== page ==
The Focus System & Autism Spectrum Disorders
We support a multi-disciplinary approach to helping those on the autism spectrum, including behavioral, relationship-based, sensory and bio-medical methods.
Behavior Based Interventions
Many ABA trained therapists implement The Focus System alongside ABA. The benefits of this combination are evidenced by both immediate (better quality ABA sessions) and long-term results (social/behavior change is accelerated by improved regulation and processing).
DIR/Floortime, Relationship Development Intervention (RDI) and SCERTS are excellent complements to The Focus System’s approach. The Focus System headphone equipment can be worn simultaneously to these approaches with children over 2 years of age.
The Focus System & Other Therapies
The Focus System is an effective intervention on its own or may be implemented in conjunction with a range of other therapies, such as Speech, Occupational and Physical Therapy.
ASDs (Autism Spectrum Disorders) are characterized, in varying degrees, by difficulties in social interaction, verbal and non-verbal communication, hypersensitivities, attention, motor coordination and repetitive behaviors.
The Focus System addresses the development of whole brain/body integration through a staged developmental approach, starting with the fundamentals of sensory integration and then extending through more complex cognitive functions, including language, self-expression, and social skills.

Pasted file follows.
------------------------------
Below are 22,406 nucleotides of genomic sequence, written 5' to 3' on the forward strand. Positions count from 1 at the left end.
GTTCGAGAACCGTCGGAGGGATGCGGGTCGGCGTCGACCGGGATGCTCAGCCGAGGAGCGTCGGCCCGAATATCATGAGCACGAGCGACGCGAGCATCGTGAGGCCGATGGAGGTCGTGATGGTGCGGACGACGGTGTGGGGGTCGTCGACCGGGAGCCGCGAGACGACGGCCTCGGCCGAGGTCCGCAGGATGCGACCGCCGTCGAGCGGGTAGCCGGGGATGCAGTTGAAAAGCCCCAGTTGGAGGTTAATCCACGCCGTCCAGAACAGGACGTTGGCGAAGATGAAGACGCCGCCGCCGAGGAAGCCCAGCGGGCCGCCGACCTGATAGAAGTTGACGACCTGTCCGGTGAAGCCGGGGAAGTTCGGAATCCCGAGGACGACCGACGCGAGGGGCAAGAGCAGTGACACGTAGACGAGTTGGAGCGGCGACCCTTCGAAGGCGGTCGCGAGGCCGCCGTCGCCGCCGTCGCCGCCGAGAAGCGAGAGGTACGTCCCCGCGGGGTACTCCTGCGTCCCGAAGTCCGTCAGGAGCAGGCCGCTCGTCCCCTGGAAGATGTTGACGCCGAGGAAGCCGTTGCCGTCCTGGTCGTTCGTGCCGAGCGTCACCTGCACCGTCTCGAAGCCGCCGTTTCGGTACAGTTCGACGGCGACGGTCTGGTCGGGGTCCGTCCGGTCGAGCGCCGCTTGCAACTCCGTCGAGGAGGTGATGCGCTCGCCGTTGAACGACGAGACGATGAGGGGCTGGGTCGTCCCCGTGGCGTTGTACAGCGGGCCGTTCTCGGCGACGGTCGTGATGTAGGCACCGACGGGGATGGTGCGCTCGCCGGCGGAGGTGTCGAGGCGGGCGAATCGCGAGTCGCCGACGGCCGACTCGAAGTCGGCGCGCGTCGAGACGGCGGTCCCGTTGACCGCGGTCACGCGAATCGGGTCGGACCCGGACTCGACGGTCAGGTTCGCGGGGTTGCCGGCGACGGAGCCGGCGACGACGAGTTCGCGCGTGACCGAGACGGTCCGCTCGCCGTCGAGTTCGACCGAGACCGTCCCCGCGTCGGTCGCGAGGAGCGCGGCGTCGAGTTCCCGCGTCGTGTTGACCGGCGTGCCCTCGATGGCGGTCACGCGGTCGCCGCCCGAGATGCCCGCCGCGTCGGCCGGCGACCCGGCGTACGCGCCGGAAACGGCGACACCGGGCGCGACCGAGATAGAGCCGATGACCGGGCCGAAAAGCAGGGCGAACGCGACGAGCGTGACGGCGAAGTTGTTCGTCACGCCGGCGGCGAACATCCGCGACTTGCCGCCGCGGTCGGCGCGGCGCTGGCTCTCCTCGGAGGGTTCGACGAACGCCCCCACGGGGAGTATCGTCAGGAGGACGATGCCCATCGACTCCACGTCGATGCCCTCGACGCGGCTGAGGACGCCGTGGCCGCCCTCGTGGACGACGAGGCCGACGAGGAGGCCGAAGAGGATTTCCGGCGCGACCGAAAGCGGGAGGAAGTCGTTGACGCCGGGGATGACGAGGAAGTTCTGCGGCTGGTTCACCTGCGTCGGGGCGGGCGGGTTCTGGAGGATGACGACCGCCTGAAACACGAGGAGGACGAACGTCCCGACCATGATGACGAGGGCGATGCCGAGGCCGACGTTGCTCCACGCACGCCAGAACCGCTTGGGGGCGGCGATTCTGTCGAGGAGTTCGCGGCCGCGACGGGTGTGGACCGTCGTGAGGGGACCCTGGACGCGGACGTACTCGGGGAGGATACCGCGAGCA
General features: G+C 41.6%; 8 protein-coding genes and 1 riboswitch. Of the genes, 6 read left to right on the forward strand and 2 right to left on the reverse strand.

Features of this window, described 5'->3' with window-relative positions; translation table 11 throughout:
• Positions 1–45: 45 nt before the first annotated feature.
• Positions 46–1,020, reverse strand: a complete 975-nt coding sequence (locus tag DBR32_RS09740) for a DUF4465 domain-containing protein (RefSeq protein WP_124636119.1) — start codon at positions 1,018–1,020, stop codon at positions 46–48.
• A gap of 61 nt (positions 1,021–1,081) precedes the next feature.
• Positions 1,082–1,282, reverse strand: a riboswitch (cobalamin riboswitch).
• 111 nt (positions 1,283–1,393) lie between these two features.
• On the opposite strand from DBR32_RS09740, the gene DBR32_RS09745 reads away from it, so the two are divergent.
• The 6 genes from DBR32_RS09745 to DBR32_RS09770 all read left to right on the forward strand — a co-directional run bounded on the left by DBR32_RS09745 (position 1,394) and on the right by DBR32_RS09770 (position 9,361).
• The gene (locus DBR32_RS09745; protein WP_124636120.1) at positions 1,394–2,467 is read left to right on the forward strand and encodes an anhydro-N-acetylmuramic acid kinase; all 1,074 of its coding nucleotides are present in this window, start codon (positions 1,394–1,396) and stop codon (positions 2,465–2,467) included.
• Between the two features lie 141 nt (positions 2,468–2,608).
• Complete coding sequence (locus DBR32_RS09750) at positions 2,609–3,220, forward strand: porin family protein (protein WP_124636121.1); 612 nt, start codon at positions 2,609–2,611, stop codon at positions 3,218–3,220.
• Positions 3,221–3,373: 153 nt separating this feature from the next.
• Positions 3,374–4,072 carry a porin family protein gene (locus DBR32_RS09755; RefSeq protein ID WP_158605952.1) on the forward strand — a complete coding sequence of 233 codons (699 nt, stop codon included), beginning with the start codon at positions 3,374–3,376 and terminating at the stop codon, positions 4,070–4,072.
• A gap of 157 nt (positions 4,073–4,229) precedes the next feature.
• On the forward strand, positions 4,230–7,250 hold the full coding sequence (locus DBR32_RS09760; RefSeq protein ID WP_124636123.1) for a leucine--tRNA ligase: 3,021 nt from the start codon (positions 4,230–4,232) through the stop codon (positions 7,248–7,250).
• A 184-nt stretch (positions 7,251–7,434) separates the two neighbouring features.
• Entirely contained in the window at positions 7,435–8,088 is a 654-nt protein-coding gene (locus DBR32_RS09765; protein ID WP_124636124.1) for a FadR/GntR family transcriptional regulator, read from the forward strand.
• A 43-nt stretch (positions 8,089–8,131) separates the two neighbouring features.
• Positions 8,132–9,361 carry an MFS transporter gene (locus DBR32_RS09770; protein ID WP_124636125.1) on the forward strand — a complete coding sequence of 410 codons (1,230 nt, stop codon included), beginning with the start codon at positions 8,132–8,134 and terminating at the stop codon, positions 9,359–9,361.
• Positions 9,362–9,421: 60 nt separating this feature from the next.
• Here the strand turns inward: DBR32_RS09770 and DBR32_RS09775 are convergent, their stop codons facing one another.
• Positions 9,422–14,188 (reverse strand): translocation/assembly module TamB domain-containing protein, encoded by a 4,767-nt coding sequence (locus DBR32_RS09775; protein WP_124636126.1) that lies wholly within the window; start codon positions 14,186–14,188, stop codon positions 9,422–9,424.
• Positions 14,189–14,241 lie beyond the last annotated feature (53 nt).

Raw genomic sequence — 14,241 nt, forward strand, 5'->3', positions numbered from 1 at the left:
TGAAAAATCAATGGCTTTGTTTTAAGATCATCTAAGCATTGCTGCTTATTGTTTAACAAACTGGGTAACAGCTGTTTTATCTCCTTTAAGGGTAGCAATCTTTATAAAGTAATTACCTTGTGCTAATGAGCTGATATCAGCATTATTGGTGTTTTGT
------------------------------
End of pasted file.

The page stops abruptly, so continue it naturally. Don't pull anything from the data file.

In 2012 an independent, non-profit research group conducted a survey with therapists who had used iLs with over 1300 children on the autism spectrum in order to determine areas of efficacy. The complete study is below and the full survey may be found on the Research page.
Outcome measure & Perceived Frequency of improvements
|Never||Rarely||Sometimes||Often||Always||Often + Always|
|Following Verbal Directions||14%||47%||37%||84%|
Spiral Foundation Study
The Spiral Foundation of Boston, MA conducted a controlled study of 18 children diagnosed with autism. Significant improvement was shown in the areas of social skills and emotional regulation; quantity and quality of atypical and problem behaviors including behavior during treatment; number and severity of autistic behaviors; and overall functional adaptive behavior skills; visual, fine and gross motor. The iLs programs were conducted at home by parents. A synopsis of the study.
Hundreds of iLs-trained therapists are working with the ASD population, and their constant feedback helps iLs management continually improve the program and training.